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The guy I was talking to on Zoom lives in Cape Town, works remotely for a Dubai company and earns a good income.

He and his wife are thinking of living in Dubai for half of every year so that they will not be deemed to be South African residents. They figured they would save 45% tax because he’s on the maximum marginal tax rate.

It seemed like a good idea as Income Tax in Dubai is zero.

There are a number of factors that he missed. I didn’t ask what his income is, so let’s work on R2m a year gross.

  • His tax in South Africa is 36,7%, not 45%, because only the last bit is taxed at 45%.
  • Non-residents are taxed in South Africa on the source basis. Half his income, or R1m, will be from a South African source and will be taxed here.
  • The cost of living in the two cities affect the buying power of his net income.

I suggested that we did the Big Mac cost of living comparison.

A Big Mac costs R31 in South Africa and R88 in Dubai.

I suggested that he should compare the rental cost of accommodation and the cost of food to get a more accurate comparison.

Of course, he could simply Google “Compare cost of living in Cape Town with Dubai”. The answer that comes up indicates that Dubai cost of living is about double that of Cape Town. This indicates that his cost of living for a full year spent 1/2 in each city would increase significantly. But the trouble with that is that someone else determined the shopping basket with which to make the comparison.

However, using this data the comparison works out like this –

So, don’t live in Dubai just to save tax!


  1. If he has received the R2m from an offshore employer, ALL the income is “offshore income”, regardless of his location while earning it.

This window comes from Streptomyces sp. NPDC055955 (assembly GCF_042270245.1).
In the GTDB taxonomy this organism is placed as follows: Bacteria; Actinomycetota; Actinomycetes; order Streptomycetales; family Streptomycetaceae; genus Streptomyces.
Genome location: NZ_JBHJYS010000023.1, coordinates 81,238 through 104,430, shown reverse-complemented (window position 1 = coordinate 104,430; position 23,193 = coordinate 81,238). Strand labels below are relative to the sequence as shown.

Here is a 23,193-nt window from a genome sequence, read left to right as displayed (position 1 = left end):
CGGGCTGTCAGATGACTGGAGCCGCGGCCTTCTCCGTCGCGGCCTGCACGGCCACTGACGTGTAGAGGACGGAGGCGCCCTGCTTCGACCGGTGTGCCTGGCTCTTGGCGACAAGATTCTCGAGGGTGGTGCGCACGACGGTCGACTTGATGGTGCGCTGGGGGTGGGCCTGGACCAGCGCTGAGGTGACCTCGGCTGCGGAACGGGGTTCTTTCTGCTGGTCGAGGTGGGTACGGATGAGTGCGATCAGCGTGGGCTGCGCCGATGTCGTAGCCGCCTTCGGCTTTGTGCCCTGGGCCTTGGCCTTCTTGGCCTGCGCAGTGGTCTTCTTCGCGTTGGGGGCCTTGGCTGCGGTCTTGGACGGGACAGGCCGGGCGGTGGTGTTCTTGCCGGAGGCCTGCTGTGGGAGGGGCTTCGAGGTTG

The income is not regarded as part local & part offshore based on his location.

    Income is only “local” if received from an entity based in SA.

    The deduction of R1.25m applies to the total offshore income provided he meets the requirements for time outside of SA.
    He could also spend the entire year in Dubai (or elsewhere) and, if he is SA tax resident, the entire R2m is taxable in SA (subject to credit for any overseas taxes paid and the rules of any double taxation agreement/s).

    As PAYE is not being deducted by his employer, he needs to submit provisional tax returns.

    1. Hi again Dave,
      Don’t agree with you on that one. ” in respect of services rendered outside the Republic by that employee for or on behalf of any employer, if that employee was outside the Republic”

  2. The tax calc is not correct. Tax rules for offshore earnings changed in 2018.
    He remains a tax resident in SA and declares R2million earnings.
    If he meets the criteria for time or the country (min 60 days continuous & ~186 days total in the year), he claims a deduction against taxable income of R1.25 million and pays tax on R800,000.

    1. Hi Dave,
      s10(1)(o)(ii) The first R1,25m of income earned offshore is deducted from the R2m taxable income, but he only earned R1m offshore so he will be taxed on the R1m earned in South Africa per my calculations

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